Employment and Human Rights

For many of us, most of our waking hours are spent at work, making the employment relationship of utmost importance. Employment and human rights issues can arise in the workplace or in the provision of public accommodation, services, or facilities. The Employment and Human Rights Group at RBS can help.

The Clients

The team serves both employers and employees in British Columbia across multiple industries, from natural resources and retail to technology and intellectual property. Our clients include business owners, managers, human resources professionals, and employees.

The lawyers in the Employment and Human Rights Group are experienced in issues running the gamut of the employment relationship including:

  • Hiring practices;
  • Employment agreements;
  • Workplace policies;
  • Employee retention;
  • Compensation and benefits issues;
  • Protection of privacy and personal information;
  • Discrimination and harassment issues;
  • Employee / shareholder disputes;
  • Progressive discipline;
  • Terminations; and
  • Enforcement of contractual rights, including provisions restricting or prohibiting the misuse of confidential information, solicitation of clients, and wrongful competition.

Whether you need advice on business setup, consulting on a new initiative, problem solving for specific issues or representation in a dispute, RBS can help. Our lawyers will evaluate your immediate needs to meet your strategic objectives, and outline options in the context of your long-term goals.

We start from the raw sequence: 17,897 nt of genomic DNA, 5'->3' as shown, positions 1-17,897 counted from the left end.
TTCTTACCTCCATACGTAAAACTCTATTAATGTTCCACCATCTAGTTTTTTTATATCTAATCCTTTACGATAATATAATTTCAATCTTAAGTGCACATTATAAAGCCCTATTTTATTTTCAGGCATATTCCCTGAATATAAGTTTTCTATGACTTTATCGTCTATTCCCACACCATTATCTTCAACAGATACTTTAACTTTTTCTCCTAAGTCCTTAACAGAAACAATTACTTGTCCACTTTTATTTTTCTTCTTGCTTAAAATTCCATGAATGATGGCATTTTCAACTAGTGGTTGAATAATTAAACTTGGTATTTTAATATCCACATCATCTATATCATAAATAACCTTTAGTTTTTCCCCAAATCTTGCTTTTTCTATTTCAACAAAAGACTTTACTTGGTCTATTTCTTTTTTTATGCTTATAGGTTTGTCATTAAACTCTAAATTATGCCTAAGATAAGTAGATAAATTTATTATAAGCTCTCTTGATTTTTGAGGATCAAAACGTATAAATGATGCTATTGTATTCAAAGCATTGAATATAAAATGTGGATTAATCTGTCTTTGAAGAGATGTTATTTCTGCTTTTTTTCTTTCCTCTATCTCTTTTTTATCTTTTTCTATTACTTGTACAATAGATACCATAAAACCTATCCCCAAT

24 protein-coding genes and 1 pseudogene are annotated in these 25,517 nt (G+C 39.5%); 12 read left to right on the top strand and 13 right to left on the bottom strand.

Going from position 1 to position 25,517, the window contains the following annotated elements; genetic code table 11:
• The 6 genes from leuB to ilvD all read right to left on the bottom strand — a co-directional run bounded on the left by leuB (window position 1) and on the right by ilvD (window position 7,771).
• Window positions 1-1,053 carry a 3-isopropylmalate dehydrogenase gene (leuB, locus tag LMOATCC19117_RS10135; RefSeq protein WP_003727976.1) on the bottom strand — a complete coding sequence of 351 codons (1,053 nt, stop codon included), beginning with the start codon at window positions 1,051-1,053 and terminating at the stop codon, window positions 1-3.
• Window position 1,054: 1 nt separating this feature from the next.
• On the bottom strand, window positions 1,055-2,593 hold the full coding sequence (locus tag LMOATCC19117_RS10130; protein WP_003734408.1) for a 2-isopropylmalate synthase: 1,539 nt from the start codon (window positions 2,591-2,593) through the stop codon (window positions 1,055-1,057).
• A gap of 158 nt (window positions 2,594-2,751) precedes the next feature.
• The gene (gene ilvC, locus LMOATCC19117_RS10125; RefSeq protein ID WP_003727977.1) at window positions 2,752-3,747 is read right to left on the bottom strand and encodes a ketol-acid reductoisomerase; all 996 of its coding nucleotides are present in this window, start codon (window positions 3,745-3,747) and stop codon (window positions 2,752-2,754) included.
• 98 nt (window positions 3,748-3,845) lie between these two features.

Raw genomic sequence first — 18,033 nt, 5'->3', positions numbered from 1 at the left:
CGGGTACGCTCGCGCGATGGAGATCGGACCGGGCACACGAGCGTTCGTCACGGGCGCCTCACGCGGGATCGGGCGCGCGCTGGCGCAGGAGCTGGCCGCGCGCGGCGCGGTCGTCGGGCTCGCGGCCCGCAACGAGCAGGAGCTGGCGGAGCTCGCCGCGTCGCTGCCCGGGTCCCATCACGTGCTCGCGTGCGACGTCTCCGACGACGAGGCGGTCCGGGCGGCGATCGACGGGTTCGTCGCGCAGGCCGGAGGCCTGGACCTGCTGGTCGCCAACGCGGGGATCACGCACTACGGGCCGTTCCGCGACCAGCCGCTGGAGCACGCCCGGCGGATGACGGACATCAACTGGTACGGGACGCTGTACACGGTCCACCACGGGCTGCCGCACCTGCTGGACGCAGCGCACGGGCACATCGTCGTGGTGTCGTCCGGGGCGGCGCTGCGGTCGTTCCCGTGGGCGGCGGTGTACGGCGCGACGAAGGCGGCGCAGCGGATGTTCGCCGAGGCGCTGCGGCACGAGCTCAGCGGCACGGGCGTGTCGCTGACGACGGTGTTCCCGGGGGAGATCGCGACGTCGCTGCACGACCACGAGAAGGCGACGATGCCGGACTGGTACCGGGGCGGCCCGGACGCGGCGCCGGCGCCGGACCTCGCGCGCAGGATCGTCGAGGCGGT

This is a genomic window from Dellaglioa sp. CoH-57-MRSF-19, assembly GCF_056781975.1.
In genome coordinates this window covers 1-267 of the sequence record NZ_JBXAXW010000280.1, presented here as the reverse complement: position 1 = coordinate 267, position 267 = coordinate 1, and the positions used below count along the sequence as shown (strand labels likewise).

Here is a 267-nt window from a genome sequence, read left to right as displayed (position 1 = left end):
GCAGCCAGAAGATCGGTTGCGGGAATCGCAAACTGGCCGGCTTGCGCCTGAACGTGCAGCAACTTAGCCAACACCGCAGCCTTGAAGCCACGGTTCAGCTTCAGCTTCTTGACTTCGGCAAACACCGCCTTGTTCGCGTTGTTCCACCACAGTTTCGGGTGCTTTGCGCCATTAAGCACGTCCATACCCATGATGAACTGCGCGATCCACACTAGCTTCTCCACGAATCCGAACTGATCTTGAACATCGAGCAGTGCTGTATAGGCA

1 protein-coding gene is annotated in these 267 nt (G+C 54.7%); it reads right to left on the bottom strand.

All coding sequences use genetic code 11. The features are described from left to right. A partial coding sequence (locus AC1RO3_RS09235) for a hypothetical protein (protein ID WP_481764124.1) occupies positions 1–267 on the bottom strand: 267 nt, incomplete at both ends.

Legal Services

RBS believes in proactive organization of the employment relationship as it helps avoid disputes, and defines rights and obligations if disputes arise. We also believe in providing clients with options and offer customized service packages designed to help clients build effective and integrated human resource strategies.

The Employment and Human Rights Group can address:

  • Hiring practices: Negotiation and drafting of offers of employment, employment agreements, independent contractor and consulting contracts, assignments of intellectual property rights and confidentiality, non-competition and non-solicitation agreements;
  • Workplace policy and procedure: Best practices and advice to handle sensitive matters, including checking job references, employee file management, compliance with privacy laws, job performance evaluations, duty to accommodate, preparation and implementation of anti-bullying and harassment policies, workplace investigations, conflict resolution, employment standards including compensation and vacation calculation issues, absenteeism, and other employment relationship issues; and
  • Retention, compensation, and benefit strategies: Developing, drafting and providing advice on benefit and incentive plans, phantom share and performance-based bonus policies, stock ownership, and stock option plans.

The Employment and Human Rights Group also advises on workplace management and relationship issues including:

  • Compliance with employment and human rights legislation as well as express and implied obligations, duties of good faith, loyalty and fidelity, and fiduciary duties;